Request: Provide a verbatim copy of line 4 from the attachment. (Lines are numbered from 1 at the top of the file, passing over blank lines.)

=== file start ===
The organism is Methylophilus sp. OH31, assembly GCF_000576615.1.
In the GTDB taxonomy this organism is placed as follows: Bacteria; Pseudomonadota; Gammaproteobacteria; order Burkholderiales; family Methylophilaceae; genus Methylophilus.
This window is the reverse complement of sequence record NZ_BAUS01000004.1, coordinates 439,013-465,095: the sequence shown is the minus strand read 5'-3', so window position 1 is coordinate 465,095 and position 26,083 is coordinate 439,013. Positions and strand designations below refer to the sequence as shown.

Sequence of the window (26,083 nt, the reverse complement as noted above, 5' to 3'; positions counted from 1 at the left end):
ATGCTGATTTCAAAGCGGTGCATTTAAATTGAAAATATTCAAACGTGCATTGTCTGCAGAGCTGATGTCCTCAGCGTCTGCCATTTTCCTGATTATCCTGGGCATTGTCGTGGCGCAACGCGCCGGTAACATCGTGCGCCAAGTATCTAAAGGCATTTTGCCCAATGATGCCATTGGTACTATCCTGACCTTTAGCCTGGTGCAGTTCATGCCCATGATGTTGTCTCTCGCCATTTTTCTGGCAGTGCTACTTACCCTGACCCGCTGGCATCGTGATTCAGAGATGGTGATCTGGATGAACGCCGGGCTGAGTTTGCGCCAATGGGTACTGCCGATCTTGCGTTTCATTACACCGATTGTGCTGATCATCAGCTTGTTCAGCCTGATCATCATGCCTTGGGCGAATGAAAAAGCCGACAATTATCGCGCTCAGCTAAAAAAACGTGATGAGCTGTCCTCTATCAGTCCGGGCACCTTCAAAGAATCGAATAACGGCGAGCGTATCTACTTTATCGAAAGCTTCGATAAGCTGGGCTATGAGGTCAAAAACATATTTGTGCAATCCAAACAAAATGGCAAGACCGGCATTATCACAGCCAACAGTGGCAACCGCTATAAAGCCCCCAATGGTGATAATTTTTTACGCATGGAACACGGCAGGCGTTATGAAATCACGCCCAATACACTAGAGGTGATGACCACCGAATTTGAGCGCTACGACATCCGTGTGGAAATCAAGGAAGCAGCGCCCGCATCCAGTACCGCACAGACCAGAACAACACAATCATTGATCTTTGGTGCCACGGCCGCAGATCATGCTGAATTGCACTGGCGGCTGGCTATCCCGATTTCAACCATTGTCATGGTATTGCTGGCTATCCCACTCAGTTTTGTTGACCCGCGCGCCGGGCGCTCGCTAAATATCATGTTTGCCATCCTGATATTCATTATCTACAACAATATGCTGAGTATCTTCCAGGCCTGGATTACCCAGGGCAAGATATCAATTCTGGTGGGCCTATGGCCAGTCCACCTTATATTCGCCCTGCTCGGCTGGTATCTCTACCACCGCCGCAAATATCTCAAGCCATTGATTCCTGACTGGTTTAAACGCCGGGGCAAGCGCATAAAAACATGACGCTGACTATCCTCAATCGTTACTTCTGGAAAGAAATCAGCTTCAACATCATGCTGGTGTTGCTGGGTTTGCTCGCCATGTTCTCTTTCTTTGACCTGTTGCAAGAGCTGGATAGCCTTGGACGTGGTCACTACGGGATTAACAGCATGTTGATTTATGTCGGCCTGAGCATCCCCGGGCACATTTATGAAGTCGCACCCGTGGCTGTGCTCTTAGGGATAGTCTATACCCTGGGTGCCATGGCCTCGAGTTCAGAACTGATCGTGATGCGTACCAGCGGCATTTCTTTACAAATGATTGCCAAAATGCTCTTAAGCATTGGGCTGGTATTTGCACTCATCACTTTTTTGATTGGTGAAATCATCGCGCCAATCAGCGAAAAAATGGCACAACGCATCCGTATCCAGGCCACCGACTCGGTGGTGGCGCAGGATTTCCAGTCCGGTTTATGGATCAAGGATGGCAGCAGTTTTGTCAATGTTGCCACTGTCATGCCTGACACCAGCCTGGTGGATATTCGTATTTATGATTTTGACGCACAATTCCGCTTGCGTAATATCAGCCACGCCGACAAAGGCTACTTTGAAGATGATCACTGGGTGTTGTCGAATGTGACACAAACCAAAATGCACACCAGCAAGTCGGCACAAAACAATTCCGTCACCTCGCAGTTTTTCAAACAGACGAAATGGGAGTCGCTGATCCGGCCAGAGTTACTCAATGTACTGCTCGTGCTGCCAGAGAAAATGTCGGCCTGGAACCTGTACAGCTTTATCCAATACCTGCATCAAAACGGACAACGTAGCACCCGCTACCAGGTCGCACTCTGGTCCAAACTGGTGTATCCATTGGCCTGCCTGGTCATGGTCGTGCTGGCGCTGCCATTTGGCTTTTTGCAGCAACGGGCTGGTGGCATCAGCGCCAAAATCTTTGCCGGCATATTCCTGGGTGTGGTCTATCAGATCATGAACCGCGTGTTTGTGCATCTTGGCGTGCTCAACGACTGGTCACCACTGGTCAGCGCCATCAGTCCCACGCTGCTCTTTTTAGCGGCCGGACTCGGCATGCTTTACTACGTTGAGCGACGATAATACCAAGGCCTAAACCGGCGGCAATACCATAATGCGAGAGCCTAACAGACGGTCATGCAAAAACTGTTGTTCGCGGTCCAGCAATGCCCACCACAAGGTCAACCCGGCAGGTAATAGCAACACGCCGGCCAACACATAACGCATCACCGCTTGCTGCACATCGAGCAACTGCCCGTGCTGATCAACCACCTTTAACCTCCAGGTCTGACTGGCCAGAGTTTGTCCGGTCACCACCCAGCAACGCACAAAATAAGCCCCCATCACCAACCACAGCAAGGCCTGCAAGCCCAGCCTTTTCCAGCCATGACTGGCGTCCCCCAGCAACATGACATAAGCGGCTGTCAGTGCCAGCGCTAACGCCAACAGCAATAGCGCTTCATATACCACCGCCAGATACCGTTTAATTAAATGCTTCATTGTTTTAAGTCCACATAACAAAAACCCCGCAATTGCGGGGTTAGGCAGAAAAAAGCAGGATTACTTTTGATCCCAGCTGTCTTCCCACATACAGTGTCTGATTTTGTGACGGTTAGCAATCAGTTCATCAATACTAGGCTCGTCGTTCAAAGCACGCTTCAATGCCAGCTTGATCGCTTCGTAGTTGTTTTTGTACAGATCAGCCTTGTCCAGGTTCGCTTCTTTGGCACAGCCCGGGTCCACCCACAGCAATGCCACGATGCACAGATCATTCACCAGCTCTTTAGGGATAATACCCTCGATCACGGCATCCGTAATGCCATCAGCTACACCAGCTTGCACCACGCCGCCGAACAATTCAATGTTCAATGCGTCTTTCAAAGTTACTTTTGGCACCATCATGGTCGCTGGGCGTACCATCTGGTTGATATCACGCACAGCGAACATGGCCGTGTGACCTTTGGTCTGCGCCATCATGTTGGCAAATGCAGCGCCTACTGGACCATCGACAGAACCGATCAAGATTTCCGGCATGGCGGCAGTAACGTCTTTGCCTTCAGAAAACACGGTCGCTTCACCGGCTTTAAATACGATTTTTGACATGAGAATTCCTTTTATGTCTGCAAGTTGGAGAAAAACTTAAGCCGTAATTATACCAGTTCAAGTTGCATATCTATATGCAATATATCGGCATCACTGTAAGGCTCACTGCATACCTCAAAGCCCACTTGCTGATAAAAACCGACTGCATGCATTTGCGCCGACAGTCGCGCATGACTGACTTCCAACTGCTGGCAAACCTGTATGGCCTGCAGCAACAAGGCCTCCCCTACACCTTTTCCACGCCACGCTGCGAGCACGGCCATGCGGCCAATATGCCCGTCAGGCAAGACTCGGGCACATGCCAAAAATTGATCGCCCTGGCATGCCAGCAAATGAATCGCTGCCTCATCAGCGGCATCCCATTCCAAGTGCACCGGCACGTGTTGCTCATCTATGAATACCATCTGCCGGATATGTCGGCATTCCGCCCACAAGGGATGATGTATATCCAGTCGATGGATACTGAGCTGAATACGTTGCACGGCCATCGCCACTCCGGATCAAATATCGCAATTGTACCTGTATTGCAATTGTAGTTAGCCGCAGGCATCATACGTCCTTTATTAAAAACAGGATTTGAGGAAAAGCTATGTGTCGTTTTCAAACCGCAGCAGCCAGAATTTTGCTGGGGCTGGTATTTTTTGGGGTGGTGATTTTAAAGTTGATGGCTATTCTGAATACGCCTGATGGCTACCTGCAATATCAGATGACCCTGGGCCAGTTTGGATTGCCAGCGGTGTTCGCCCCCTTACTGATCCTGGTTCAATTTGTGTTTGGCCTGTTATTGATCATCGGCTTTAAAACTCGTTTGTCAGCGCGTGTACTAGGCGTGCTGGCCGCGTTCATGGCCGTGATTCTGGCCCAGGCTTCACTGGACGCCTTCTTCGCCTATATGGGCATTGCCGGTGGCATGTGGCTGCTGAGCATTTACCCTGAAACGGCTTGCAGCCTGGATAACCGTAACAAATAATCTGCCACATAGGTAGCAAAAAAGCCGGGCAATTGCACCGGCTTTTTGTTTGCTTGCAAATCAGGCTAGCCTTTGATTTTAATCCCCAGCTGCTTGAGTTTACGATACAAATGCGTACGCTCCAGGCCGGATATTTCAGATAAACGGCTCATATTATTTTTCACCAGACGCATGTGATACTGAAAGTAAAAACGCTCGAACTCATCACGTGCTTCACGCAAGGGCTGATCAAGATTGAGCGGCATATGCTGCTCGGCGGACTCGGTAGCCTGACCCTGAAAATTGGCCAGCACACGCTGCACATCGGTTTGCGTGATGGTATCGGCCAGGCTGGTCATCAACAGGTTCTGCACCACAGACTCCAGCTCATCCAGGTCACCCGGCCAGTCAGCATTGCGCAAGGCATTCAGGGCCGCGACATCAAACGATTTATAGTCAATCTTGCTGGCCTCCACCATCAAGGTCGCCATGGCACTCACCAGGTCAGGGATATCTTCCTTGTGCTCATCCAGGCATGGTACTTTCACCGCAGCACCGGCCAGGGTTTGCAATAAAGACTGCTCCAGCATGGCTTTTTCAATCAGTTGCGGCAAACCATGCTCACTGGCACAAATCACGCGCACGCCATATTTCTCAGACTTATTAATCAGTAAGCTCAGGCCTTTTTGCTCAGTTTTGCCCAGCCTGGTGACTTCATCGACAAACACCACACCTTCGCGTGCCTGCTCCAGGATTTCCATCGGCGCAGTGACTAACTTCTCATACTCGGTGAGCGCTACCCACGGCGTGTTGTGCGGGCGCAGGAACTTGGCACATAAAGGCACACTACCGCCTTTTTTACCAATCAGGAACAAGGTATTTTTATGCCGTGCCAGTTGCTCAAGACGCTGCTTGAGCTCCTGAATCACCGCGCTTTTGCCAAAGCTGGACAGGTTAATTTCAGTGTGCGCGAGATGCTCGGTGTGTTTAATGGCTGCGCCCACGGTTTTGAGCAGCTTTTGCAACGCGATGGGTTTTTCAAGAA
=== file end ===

Sequence of the window (26,083 nt, the reverse complement as noted above, 5' to 3'; positions counted from 1 at the left end):